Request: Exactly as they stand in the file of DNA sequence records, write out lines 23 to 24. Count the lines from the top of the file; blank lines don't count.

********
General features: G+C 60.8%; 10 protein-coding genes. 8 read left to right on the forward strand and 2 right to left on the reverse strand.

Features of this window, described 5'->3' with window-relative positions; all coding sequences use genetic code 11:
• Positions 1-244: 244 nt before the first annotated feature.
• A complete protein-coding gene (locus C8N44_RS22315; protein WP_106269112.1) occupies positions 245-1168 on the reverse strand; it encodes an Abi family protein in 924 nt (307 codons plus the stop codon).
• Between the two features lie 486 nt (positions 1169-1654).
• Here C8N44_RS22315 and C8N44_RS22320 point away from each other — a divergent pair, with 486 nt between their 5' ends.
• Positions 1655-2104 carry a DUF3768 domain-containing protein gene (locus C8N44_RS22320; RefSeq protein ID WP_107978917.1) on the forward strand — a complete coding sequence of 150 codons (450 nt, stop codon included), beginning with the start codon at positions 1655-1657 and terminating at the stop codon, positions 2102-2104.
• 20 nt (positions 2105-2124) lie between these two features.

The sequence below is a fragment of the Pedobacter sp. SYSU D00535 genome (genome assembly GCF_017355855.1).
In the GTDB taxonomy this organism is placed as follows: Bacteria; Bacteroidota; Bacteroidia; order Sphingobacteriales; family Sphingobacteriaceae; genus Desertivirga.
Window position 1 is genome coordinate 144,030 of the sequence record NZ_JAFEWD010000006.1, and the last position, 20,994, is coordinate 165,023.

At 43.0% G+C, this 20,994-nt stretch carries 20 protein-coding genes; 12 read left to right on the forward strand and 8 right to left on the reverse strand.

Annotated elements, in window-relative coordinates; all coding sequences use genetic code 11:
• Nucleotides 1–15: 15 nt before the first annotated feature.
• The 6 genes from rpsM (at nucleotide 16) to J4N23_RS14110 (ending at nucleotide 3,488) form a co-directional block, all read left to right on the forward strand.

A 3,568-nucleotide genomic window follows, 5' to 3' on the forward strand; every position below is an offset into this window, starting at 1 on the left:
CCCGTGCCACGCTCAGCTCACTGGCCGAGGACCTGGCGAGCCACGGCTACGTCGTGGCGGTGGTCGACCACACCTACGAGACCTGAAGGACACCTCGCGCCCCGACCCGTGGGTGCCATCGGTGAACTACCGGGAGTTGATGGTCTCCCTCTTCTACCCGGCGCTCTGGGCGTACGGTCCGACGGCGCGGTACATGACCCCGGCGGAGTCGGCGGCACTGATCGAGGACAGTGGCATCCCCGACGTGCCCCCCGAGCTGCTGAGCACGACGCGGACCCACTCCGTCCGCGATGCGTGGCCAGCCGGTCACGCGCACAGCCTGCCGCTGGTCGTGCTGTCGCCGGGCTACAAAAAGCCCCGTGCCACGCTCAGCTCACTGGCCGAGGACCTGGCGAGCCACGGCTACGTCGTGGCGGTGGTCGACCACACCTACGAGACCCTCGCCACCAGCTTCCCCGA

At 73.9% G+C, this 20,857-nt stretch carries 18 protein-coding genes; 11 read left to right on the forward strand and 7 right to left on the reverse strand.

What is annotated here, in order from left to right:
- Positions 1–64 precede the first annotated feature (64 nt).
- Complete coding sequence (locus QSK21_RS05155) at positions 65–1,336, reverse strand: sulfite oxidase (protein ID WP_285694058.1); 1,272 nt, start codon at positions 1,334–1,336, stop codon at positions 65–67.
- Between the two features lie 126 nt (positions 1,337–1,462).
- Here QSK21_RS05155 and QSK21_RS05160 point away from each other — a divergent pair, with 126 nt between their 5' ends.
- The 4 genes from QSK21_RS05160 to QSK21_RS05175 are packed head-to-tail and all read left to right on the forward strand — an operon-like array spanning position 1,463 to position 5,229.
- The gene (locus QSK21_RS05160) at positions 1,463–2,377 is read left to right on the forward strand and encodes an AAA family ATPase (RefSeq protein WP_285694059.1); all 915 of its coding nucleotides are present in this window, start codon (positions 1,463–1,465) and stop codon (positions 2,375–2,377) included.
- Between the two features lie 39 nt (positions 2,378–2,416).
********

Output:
- Here QSK21_RS05155 and QSK21_RS05160 point away from each other — a divergent pair, with 126 nt between their 5' ends.
- The 4 genes from QSK21_RS05160 to QSK21_RS05175 are packed head-to-tail and all read left to right on the forward strand — an operon-like array spanning position 1,463 to position 5,229.